COBWEB CORNERS: The Ute Pass Paint Company

By Mel McFarland

       One of the needs of the community in the 1880s was paint. As the town grew, the lumber industry boomed, but other building suppliers were necessary. In addition, the railroad had a regular need for large amounts of paint. Several of the railroad officials put together a proposal for a paint factory. In 1892 the company found a likely spot for a factory. Today the new postal facility (the Carrier Annex) sits almost on that spot, and from there as far west as 25th Street. I have seen pictures of the plant and it was quite distinctive. It was painted bright yellow with colorful lettering advertising itself on all sides.
       As at the glass works, the management of the paint works found that many of the local minerals could be used to manufacture paint. A mill was built to grind the various minerals into a very fine powder. Large tanks held the volatile chemicals like linseed oil. In another part of the plant, the paint was put into cans and barrels. A wide range of colors was offered, and several stores in the area immediately started offering the paint for sale. The paint was quite popular, and I have seen ads for it in newspapers from Trinidad, Walsenburg and up to Cheyenne. The Colorado Midland had a large fleet of freight and passenger cars that it regularly repainted. It used paint in 20-gallon barrels. Over the years, I have even found some of the kegs that were used, still showing their original colors.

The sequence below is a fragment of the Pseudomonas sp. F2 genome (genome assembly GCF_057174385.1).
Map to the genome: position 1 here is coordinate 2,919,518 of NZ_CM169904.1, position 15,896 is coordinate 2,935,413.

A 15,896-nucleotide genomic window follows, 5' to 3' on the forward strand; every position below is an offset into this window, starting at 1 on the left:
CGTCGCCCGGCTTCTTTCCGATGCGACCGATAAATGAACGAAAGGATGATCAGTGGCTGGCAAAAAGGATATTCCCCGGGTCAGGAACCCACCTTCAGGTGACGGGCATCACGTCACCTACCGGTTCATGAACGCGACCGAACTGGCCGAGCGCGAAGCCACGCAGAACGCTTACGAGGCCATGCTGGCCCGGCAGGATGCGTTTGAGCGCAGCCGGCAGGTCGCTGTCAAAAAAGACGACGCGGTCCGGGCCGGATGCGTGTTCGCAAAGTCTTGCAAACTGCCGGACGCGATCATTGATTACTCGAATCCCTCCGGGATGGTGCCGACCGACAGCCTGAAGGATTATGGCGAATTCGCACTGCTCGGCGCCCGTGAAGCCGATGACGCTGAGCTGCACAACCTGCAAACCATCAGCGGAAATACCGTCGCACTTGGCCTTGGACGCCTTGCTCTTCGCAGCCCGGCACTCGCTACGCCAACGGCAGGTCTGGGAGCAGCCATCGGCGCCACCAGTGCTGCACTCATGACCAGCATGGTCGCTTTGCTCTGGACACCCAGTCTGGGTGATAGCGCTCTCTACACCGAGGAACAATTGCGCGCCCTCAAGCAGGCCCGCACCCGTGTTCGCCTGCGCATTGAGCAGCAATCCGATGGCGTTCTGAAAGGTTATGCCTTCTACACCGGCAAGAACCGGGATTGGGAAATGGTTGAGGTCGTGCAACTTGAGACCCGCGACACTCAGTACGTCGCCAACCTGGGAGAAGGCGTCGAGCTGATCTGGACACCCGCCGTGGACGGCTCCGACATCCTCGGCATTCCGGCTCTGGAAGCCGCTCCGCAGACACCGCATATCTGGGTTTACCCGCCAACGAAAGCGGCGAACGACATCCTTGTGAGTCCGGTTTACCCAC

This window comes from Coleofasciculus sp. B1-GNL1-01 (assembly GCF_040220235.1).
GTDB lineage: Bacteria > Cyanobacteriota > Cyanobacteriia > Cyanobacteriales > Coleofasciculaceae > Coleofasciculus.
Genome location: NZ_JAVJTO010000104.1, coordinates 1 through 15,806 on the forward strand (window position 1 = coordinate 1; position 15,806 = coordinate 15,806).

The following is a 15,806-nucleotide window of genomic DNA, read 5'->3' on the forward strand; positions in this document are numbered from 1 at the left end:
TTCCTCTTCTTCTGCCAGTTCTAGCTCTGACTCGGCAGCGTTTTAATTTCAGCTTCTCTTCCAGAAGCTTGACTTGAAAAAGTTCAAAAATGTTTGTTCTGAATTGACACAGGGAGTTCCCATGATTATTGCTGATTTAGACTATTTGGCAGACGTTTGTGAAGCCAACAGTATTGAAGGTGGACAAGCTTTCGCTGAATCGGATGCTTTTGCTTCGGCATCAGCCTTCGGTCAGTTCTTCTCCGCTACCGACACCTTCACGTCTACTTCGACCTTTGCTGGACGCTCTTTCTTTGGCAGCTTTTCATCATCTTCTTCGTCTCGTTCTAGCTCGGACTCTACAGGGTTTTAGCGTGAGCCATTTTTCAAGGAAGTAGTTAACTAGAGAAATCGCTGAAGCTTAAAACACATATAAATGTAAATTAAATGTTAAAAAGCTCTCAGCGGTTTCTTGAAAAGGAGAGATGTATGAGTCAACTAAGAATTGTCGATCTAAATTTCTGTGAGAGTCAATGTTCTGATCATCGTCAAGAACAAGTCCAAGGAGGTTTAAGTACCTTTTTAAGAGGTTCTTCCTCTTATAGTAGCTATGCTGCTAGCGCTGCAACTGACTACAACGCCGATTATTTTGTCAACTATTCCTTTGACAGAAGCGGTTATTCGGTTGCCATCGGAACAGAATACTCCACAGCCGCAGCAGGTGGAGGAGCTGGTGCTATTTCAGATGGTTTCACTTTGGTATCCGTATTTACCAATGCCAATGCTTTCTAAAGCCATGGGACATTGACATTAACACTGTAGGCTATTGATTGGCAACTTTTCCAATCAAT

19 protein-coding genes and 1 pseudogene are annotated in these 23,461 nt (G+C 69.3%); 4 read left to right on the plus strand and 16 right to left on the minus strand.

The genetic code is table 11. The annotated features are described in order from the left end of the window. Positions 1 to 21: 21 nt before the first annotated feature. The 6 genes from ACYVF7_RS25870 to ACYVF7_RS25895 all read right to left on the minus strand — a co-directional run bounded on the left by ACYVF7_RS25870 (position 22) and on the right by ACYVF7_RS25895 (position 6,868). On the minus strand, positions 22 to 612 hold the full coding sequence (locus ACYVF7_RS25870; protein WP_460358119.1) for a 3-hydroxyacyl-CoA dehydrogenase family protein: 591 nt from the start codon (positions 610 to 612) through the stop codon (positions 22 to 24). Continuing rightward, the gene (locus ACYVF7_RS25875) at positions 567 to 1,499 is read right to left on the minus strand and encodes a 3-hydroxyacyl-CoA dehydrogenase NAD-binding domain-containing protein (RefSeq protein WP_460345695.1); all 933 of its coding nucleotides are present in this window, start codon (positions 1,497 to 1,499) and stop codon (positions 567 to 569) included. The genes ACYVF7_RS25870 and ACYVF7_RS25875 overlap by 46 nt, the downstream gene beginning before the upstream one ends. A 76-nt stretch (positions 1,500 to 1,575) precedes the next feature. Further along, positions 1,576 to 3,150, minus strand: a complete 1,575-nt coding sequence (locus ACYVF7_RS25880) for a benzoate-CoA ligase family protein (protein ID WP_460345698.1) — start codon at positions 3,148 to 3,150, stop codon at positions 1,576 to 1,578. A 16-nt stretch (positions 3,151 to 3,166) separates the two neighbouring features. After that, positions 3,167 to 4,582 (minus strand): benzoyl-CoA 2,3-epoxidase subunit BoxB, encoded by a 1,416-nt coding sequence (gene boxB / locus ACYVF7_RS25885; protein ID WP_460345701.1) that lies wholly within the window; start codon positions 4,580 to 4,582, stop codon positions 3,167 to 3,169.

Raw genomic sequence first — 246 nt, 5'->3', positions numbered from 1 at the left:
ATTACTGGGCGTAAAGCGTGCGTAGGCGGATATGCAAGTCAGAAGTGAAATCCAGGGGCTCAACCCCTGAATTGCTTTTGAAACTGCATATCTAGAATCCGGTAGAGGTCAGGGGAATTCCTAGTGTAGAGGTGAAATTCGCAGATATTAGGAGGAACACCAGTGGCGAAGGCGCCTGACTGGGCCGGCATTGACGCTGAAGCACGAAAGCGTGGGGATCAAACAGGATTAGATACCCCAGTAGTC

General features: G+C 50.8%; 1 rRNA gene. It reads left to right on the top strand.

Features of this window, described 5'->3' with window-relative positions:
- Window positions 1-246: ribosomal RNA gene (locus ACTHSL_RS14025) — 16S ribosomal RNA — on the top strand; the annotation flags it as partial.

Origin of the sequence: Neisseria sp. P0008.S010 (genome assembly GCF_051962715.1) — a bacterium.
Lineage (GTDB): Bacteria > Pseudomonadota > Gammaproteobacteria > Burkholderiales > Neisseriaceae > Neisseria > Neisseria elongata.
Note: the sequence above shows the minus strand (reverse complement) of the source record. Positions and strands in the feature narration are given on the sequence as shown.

On a cold night in February 1894, the agent at the Midland's depot spotted trouble. Across the tracks at the paint works, there was a fire in one of the out buildings. Perhaps a heating stove got a bit hot. In any case, the word went out and a crew started to battle the spreading flames. The fire quickly grew and soon the main plant building was also burning. The cold night was no help. Several of the hydrants needed to provide water were found to be frozen. The fire was still going when the sun came up, and the factory was destroyed. Nearly the entire complex went up in the fire. The owners worked to rebuild, but their efforts failed, and the Ute Pass Paint works became another memory.